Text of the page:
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Studies of punters find that they enjoy the lack of emotional involvement, and see the women as commodities. One punter said:
“Prostitution treats women as objects and not human beings.”
The punters often voiced aggression towards women, and were nearly eight times as likely as non-punters to say they’d rape if they could get away with it. Asked why he bought sex, one man said he liked “to beat women up.”
Punters commit more crimes of every kind than non-punters, and commit every kind of violence against women.
Let’s think about this for a minute. We saw earlier that prostitution involves sex with a woman who doesn’t actually want it. Isn’t that the essence of rape? Does paying actually change that? … Is it any wonder then that prostitution buying makes men more likely to rape?
The results of the punter studies are borne out by studies that start by looking at violent men. For example, here is a chart that shows the relative significance of different factors in the lives of rapists. The bigger the circle, the more important the factor is.
Not surprisingly, “transactional sex,” i.e. prostitution buying, (which is highlighted in yellow) is the second-biggest factor and it dwarfs things like men having been victims of childhood abuse.
The results for men who are violent to their partners were similar.
As we can see, this shows a very high correlation between purchasing sex and raping women – so it suggests that prostitution buying itself makes men more violent.
There are generally few consequences for punters. But occasionally men in the public eye are exposed. Here are a few of them. They include senior politicians, financiers, celebrities and sportsmen. These are the types of men who have power, who control our culture and laws. So perhaps it’s not surprising that prostitution is normalised, trivialised and glamorised, everywhere.
The second article in this two-part series is called Prostitution Policy and Law: What are the Options? and looks at legal and policy options and why the Nordic Model is the human rights and equality-based approach. The two articles are also available as a downloadable presentation (slideshow).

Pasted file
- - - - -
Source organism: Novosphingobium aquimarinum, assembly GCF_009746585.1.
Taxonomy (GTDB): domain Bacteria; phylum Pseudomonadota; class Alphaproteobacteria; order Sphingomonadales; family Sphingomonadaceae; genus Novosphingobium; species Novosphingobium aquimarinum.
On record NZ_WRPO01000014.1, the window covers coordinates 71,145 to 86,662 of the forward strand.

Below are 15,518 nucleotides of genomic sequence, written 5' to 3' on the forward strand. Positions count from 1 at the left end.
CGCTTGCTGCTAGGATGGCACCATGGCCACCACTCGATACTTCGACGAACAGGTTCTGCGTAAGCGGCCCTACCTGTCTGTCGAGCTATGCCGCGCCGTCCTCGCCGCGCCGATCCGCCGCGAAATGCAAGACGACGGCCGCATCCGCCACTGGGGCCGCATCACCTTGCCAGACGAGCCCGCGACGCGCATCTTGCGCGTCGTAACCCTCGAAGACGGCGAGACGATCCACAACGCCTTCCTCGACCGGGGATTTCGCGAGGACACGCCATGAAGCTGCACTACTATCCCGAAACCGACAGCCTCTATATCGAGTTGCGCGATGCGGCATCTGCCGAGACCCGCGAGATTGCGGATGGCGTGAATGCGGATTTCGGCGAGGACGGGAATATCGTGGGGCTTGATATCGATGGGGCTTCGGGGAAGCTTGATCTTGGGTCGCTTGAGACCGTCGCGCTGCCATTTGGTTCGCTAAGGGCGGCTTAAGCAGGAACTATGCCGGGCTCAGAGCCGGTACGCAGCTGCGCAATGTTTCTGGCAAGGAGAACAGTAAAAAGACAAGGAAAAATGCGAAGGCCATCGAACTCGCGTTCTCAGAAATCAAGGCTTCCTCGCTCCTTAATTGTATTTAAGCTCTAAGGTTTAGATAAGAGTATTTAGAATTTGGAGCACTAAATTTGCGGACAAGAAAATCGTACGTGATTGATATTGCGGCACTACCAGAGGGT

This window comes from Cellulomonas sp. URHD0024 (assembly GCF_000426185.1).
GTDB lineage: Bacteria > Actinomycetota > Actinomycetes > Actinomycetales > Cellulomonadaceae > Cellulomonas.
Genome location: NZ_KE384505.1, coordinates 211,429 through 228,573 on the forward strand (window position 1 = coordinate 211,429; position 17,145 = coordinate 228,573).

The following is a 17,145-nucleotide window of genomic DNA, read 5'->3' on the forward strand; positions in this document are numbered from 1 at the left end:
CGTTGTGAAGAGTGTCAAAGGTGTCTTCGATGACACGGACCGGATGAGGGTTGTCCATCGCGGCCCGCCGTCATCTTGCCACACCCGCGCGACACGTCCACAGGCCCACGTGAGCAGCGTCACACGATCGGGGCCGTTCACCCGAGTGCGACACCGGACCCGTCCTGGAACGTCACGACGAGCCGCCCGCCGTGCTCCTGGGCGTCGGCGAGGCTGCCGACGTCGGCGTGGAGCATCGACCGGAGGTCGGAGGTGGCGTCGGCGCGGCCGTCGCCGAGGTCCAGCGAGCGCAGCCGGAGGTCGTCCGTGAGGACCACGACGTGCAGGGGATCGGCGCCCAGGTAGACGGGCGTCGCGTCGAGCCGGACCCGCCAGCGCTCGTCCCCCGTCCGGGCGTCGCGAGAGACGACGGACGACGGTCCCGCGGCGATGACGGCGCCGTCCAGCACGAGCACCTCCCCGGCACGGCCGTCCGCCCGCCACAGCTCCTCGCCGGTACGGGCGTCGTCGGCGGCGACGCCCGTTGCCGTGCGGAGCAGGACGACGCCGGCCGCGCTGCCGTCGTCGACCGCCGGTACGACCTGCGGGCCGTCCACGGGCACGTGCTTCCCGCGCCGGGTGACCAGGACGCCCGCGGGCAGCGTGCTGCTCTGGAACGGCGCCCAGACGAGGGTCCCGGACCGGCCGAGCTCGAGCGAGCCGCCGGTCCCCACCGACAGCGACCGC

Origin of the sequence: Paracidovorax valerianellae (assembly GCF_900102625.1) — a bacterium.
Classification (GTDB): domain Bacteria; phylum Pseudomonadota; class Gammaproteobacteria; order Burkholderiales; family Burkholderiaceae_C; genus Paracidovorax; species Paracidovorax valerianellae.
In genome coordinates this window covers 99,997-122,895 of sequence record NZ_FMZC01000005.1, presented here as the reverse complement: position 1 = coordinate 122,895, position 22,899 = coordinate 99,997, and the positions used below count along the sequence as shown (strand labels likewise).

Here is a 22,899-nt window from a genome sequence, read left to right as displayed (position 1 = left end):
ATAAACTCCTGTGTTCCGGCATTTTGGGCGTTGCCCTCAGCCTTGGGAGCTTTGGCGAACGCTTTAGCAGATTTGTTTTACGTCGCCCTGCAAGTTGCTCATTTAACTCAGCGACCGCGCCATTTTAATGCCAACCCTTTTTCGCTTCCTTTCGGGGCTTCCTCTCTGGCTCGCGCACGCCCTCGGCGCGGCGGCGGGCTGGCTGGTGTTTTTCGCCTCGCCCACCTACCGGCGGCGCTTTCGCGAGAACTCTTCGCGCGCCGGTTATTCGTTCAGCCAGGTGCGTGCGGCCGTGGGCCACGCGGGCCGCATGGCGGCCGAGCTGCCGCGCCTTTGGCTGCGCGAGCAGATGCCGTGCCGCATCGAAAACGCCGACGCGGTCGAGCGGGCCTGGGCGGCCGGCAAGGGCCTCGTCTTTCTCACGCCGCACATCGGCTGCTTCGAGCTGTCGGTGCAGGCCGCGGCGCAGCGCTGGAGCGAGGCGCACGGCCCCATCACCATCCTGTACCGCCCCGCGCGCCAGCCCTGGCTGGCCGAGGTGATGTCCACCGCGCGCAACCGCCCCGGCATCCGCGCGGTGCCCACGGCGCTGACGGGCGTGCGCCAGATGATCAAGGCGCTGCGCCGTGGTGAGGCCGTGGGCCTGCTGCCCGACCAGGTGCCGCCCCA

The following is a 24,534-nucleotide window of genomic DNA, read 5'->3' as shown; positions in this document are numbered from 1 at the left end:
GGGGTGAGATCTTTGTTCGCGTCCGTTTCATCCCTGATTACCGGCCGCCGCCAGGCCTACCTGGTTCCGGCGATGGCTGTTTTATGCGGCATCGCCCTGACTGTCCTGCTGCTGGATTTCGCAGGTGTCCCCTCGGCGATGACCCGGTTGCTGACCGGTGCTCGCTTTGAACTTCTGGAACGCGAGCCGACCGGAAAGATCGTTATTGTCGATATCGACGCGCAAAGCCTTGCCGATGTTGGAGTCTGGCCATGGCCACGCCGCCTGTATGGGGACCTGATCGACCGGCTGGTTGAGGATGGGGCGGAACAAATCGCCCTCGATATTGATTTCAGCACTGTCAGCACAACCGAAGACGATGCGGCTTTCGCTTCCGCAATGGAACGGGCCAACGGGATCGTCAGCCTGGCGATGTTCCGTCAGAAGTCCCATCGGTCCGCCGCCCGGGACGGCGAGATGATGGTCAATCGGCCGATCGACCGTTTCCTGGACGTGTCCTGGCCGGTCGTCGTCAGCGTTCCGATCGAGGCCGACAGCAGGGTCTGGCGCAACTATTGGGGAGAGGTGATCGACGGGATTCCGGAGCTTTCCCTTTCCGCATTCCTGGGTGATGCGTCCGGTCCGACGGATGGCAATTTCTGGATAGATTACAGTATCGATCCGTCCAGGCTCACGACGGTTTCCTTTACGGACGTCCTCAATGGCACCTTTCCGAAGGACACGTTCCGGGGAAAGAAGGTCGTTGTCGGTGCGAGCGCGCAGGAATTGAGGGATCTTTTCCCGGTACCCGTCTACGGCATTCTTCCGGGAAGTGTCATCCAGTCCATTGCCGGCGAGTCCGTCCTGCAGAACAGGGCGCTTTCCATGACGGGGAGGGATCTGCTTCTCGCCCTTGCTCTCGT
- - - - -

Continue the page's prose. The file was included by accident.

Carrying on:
Joe Content – Writing For The Web.
Content & Social Media for Business.
Vice’s Angels: Notable Harlots in San Francisco History.
San Francisco has always loved its prostitutes–or in today’s parlance, sex workers. But the relationship between the world’s oldest profession and our city’s development is a complicated one. Over the last century, law enforcement has grown increasingly hostile to the sex trade, but when the Gold Rush hit San Francisco in 1849, the nation’s first laws against prostitution were still a half-century away. Public attitudes toward the practice were nothing like those of today; to the contrary, prostitutes in San Francisco were highly valued .
It was largely a matter of numbers: women were in terribly short supply in mid-19th century San Francisco. By some estimates men outnumbered them by a ratio of 70-1, making female company the most treasured commodity in the city. In fact, the majority of women living here at the time were prostitutes of one sort or another, and there was little stigma attached to the buying and selling of sex. In the distorted atmosphere of Gold Rush San Francisco, a place flush with money but nearly empty of female residents, it wasn’t unusual for a husband to offer his wife’s company to a wealthier man for the night as a way to advance his interests. Though it’s hard to imagine going full Eskimo today, you must admit that’s pretty hospitable.
This isn’t to take anything away from the grim conditions endured by many of the city’s working women. “Crib girls,” women who worked in narrow stalls that lined certain alleyways, had it particularly bad, some entertaining as many as 80 or 100 customers in a single day. (Maiden Lane was one of those alleyways, its name an unintentional tribute to a time when it reigned as the city’s most racially diverse assemblage of prostitutes.) Syphilis was widespread, and the hazards and rigors of the job generally made for a short, unhappy lifespan.
On the other side of the coin, “white” women of the time (a designation generally reserved for Americans of Western European descent) were free to open parlor houses in the Tenderloin district. These were larger, more respectable brothels catering, naturally, to a more moneyed clientele. Some of these houses were luxury affairs, replete with all of the finery of San Francisco’s wealthiest homes. Parlor houses operated by celebrated madams such as Belle Cora played host to many of the city’s most prominent businessmen and politicos of the time, and were an integral part of the young city’s nascent social fabric.
By some reports the first Chinese prostitute in San Francisco, Ah Toy arrived here from Hong Kong in 1849. A tall, winsome Cantonese girl, she was widowed on the voyage to America, and took up with the ship’s captain out of necessity. Enamored, the seaman plied her with gifts, and by the time she disembarked she had already amassed a small fortune.
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